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I have been using git for half a year or so and I don't know whether I am using git fully.

First of all, I have been experimenting with dropbox and I feel that if I can incorporate it into my work flow, it would be really great since dropbox is pretty convenient.

  1. I have a desktop, and a laptop. Both have dropbox.
  2. I initialized my dropbox repos by doing a git init --bare. And then in my Desktop's post-commit script, I have a git push --mirror dropbox.

This way my desktop and dropbox will always be completely mirrored, which is a good thing.

My real question is: How should I set up my laptop? I have been hearing a few suggestions:

  1. Pull from my desktop, so that my laptop's origin is desktop.
  2. Pull directly from dropbox so that my laptop's origin is dropbox.

I have been doing number 2, and I don't know if I am doing the right thing. My work flow includes:

  1. Everytime I am on my laptop, I do a git pull (since laptop's origin is dropbox and dropbox updates itself)
  2. Then when I check out a branch from dropbox to a local branch.
  3. After I am done with work, I commit.
  4. This is where I am confused: Should I push --mirror to my dropbox repos (my laptop's origin repos) too? I am getting some difficulties in this area: Sometimes dropbox doesn't sync quite well, etc

Currently, doing a git branch -r on my desktop after doing git push --mirror origin on my laptop doesn't show my recently laptop commits. Can someone tell me why?

I mentioned pulling from my desktop directly because that way I can always initialize the pull and I am 100% confident that the sync is done. With dropbox I can never be 100% sure whether the update has been pushed to the dropbox server

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marked as duplicate by zero323, GrIsHu, Marius, lvc, Frédéric Hamidi Dec 5 '13 at 8:22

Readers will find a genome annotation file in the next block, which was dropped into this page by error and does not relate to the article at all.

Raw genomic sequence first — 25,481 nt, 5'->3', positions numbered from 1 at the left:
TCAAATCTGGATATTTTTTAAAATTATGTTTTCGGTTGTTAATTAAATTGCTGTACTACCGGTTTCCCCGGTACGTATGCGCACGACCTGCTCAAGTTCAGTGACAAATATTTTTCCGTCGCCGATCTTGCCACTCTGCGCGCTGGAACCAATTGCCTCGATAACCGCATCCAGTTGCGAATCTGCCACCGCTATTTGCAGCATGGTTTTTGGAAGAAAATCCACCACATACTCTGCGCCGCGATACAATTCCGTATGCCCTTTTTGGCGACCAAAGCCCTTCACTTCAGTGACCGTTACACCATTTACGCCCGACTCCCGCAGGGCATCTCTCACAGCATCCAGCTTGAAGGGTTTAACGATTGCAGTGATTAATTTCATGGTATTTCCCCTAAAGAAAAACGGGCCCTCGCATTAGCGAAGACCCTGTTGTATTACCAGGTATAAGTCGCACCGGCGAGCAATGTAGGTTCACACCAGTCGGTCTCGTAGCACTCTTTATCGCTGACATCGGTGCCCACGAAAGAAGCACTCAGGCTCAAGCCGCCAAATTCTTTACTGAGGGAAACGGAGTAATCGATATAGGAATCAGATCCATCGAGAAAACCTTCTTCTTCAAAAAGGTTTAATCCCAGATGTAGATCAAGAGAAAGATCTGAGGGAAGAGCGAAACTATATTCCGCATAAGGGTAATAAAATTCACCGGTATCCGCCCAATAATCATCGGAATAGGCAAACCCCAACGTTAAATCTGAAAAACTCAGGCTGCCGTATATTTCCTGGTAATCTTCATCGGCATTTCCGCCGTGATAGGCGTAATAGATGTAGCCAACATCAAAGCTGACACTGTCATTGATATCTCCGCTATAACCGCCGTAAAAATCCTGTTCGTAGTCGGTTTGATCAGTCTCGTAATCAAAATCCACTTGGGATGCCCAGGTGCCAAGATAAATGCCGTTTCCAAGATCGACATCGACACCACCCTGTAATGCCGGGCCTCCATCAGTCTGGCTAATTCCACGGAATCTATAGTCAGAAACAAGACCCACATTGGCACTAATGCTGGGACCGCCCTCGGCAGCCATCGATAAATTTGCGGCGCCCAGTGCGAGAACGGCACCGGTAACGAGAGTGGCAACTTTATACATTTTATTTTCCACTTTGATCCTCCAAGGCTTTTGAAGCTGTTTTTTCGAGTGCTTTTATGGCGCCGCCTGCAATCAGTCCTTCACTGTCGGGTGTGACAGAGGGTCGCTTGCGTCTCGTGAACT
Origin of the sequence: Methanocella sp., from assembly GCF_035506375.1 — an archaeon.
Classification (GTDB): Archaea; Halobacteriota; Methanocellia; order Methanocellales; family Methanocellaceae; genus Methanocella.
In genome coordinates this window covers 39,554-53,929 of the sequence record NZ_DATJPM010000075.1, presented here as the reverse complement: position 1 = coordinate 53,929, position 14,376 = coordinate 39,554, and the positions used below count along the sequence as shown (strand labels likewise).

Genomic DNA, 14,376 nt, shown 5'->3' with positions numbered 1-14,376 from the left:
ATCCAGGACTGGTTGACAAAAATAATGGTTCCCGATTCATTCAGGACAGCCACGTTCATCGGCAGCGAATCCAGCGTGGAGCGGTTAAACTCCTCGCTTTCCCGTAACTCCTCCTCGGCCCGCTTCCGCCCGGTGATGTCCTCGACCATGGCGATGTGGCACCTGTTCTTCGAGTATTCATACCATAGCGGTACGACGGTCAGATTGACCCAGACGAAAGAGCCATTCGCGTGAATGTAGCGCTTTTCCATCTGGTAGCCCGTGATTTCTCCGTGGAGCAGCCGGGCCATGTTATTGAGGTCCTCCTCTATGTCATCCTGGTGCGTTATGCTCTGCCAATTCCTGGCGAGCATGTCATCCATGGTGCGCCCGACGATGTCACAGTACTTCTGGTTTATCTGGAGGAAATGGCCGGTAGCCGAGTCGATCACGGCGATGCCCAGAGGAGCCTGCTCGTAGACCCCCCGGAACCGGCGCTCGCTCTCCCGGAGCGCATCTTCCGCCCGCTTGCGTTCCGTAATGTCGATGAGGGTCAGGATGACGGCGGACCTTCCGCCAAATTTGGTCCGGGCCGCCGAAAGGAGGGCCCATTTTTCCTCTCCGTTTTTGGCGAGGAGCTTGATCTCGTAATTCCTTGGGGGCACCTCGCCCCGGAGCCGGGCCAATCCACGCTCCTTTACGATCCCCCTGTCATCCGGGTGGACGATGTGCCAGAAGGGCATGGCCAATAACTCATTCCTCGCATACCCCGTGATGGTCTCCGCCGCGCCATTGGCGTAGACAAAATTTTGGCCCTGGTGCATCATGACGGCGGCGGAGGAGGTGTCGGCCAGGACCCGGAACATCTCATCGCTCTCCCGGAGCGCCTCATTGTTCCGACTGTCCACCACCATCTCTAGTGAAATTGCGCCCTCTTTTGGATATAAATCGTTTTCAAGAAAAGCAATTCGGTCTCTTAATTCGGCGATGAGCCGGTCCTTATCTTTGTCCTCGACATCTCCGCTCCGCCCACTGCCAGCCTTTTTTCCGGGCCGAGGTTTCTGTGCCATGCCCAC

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1 Answer

If you want to add an intermediate repo container, Dropbox is fine provided:

  1. You use the git bundle format: it generates a bare repo with only one file (meaning Dropbox is more likely to correctly sync it to any of your computers: it is just about copying one file, not "the whole structure" from which you are not sure you will get everything back).

  2. You are using incremental bundle for each of your saves (again, one file per save, easy to pull from on the other side to get back what has been done).
    Name your increment after the source (laptop or desktop) and with the date.
    Basically, you will pull from any xxx.bundle you haven't pulled yet.

  3. You regularly clean all the intermediate incremental bundles, replacing it with a full bundle from whatever source is the most up-to-date

That model allows for:

  • simple sync process (one or very few files)
  • quick saving process (with incremental bundles)
  • scaling: if there is more than one actor, i.e. if several people are updating the same branch, you can isolate their contributions when pulling from them by referencing their bundles using a different remote name (since each bundle is a bare repo from which you can pull).
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perfect, thanks! That's what I was looking for: git bundle. –  binOr Sep 29 '10 at 12:58
    
@nevan: thank you for the various edits, that post needed them! –  VonC Aug 4 '11 at 13:58
    
@VonC no problem, the post helped me a lot so thanks too. –  nevan king Aug 4 '11 at 15:12
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